In their statement, the patriarchs also warned against mounting anti-Christian pressure in Syria and Egypt, saying Christians there are being forced to migrate due to “aggression and criminally hateful acts.”
These cases are all different, but the common thread in each is that Catholicism matters.
Peter Lawler, a Roman Catholic himself, might be tempted to say in response, “not so fast”:
A plausible interpretation of America and the world at the moment is that the imperatives of the 21st century global marketplace are so powerful they trump anything religious and political leaders say or do.
Techno-economic change does not, to be sure, trump anything and everything that nature might do. We recently had the near-miss of the stormy sun disrupting our electric grid and plunging us into the 18th century, and experts think there’s a 12 percent that could still actually happen over the next decade. That’s a lot more scary, if you think about it, than the possible long-term effects on the climate of anthropogenic global warming, although I’ll admit there’s an inconvenient truth or two there, too.
There’s also, of course, the disturbingly successful indifference of Putin and ISIS to the market, and the maybe more disturbing agility by which the Chinese manage to be both authoritarian nationalists and techno-cagey capitalists.
Still, there’s plenty of evidence that capitalism—despite lots of blips here and there—has won. On the strength of that evidence, we are seeing a kind of libertarian convergence in the behavior of the two major American political parties. We read that the Koch brothers, who understand themselves as humane social liberals on issues such as same-sex marriage, are moderating the Republican agenda by working to rid the party of its reactionary social/cultural conservatism. The Republicans should restrict their message to the issues of cutting taxes on “job creators” and eliminating as many government regulations as possible—including getting rid of the basic arbitrariness of affirmative action quotas and any laws privileging the rights of unions over the rights of free individuals to work.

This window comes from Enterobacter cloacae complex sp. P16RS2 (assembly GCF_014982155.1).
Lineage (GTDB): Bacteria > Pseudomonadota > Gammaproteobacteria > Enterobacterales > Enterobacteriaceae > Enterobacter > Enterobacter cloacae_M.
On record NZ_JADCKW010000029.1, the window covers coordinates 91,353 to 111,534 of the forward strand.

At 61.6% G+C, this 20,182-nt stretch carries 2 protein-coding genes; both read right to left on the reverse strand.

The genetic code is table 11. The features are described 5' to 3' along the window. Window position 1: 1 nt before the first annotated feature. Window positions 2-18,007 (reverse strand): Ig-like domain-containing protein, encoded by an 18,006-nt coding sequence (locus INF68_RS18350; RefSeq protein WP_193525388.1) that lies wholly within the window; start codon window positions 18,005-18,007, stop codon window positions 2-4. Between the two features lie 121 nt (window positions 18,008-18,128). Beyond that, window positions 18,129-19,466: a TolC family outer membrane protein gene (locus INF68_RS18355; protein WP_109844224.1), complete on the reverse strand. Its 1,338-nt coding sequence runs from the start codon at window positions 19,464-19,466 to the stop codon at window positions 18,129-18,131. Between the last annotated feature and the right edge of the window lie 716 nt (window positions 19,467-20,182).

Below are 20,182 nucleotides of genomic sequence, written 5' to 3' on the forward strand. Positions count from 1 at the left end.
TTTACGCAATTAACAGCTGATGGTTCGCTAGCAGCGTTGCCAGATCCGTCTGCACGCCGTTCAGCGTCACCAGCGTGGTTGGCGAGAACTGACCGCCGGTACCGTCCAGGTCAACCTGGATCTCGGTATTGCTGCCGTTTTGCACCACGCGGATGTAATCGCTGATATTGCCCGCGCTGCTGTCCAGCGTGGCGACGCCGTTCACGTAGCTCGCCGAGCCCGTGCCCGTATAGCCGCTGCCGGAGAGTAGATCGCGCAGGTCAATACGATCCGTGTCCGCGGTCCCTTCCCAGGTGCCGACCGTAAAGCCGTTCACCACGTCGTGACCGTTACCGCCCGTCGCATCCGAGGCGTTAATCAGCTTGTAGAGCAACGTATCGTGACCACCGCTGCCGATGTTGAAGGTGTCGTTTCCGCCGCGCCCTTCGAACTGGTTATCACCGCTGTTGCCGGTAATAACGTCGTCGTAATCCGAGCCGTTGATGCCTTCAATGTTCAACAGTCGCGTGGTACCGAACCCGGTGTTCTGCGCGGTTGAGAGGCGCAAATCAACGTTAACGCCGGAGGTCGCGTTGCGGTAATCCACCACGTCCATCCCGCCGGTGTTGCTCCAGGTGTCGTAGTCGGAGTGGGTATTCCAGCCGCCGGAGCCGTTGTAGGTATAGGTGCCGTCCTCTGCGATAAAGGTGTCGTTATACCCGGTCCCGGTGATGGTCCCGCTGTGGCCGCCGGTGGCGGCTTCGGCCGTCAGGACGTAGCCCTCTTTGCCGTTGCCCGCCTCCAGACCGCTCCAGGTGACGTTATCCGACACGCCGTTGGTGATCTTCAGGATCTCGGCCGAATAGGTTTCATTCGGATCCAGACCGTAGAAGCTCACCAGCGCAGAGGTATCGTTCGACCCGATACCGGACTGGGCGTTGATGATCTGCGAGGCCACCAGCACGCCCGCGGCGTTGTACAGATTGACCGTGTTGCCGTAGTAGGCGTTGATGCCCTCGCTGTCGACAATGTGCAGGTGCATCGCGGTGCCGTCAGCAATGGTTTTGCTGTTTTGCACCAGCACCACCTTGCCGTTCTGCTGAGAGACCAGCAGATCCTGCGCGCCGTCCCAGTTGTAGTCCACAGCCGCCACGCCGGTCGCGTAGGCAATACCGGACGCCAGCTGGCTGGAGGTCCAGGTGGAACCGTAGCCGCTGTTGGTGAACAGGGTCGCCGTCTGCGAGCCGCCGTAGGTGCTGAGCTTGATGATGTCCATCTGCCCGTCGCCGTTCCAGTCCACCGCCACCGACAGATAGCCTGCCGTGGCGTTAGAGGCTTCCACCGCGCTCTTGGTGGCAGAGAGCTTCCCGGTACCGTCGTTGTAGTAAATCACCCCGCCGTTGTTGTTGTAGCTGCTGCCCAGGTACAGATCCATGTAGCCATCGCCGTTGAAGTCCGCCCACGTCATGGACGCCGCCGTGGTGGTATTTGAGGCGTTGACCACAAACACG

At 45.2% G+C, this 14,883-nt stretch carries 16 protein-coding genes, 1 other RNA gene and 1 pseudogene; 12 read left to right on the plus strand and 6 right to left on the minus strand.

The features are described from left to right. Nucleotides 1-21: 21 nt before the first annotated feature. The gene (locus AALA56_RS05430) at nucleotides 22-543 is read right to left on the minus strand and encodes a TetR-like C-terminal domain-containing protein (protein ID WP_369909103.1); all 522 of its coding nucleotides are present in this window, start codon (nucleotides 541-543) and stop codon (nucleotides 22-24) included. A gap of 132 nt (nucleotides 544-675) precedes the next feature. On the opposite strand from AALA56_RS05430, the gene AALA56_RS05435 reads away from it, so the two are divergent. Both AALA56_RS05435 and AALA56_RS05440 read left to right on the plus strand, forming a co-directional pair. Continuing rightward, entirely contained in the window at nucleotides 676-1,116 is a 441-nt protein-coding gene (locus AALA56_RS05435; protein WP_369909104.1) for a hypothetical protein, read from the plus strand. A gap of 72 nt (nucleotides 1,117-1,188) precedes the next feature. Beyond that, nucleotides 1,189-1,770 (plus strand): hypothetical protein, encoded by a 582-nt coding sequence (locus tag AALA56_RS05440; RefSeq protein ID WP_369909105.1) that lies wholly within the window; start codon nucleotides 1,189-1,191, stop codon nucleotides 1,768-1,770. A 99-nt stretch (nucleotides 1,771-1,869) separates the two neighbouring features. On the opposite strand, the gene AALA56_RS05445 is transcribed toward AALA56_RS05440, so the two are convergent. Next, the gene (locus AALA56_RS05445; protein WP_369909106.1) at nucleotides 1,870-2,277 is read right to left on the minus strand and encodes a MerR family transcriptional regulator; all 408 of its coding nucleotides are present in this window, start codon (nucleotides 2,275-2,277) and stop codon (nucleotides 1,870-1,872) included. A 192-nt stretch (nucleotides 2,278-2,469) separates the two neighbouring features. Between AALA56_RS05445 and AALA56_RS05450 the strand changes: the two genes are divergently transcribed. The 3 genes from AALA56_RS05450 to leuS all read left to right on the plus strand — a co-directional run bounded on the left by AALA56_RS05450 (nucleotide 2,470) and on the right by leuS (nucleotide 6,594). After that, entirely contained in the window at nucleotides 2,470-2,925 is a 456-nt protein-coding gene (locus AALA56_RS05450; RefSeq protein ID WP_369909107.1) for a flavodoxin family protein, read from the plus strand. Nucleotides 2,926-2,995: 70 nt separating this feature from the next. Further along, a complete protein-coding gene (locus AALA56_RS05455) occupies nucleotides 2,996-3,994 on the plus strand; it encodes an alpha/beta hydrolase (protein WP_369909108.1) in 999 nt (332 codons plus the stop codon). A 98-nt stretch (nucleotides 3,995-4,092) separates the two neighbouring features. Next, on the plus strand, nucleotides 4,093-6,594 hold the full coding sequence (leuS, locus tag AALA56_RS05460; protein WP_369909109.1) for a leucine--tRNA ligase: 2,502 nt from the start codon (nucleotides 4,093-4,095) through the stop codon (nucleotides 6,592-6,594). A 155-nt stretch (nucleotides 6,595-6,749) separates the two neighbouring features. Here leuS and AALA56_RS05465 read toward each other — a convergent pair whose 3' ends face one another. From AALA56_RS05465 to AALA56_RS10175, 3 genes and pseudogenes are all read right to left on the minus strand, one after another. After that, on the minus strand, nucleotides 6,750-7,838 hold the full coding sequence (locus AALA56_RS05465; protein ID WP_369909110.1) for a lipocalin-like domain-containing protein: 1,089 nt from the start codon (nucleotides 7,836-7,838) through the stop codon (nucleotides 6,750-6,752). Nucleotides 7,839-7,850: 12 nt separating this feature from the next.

Granted, it might be hard for the editors and reporters for the Globe’s new website to report that capitalism matters more than Roman Catholicism, but then again, isn’t it a journalist’s job at least to ask that question.
My impression of Crux so far is that it is going to do to Roman Catholicism what features journalism does to the new restaurant in the neighborhood. Whether Bostonians or U.S. Roman Catholics need such a service is anyone’s guess, and whether non-Roman Catholics will be tempted to turn to the Globe’s Crux for news on why Roman Catholicism matters is even a bigger mystery.
What does deserve some attention, though, is that for all the complaints about the secular media and its neglect of religion, when journalists do report on faith they wind up saying more positive things than asking tough questions. That’s true for Protestants as much as Roman Catholics. Believers generally like to have their religious identities stroked. Accentuate the positive.
That’s an odd outcome for Christians since if they pay any heed to the Bible they will notice that a large section of it — the Old Testament — is devoted to the royal screw ups (literally) who ran Israel and Judah into exile. That is not an uplifting story, and that may be another reason for taking the republication doctrine to heart.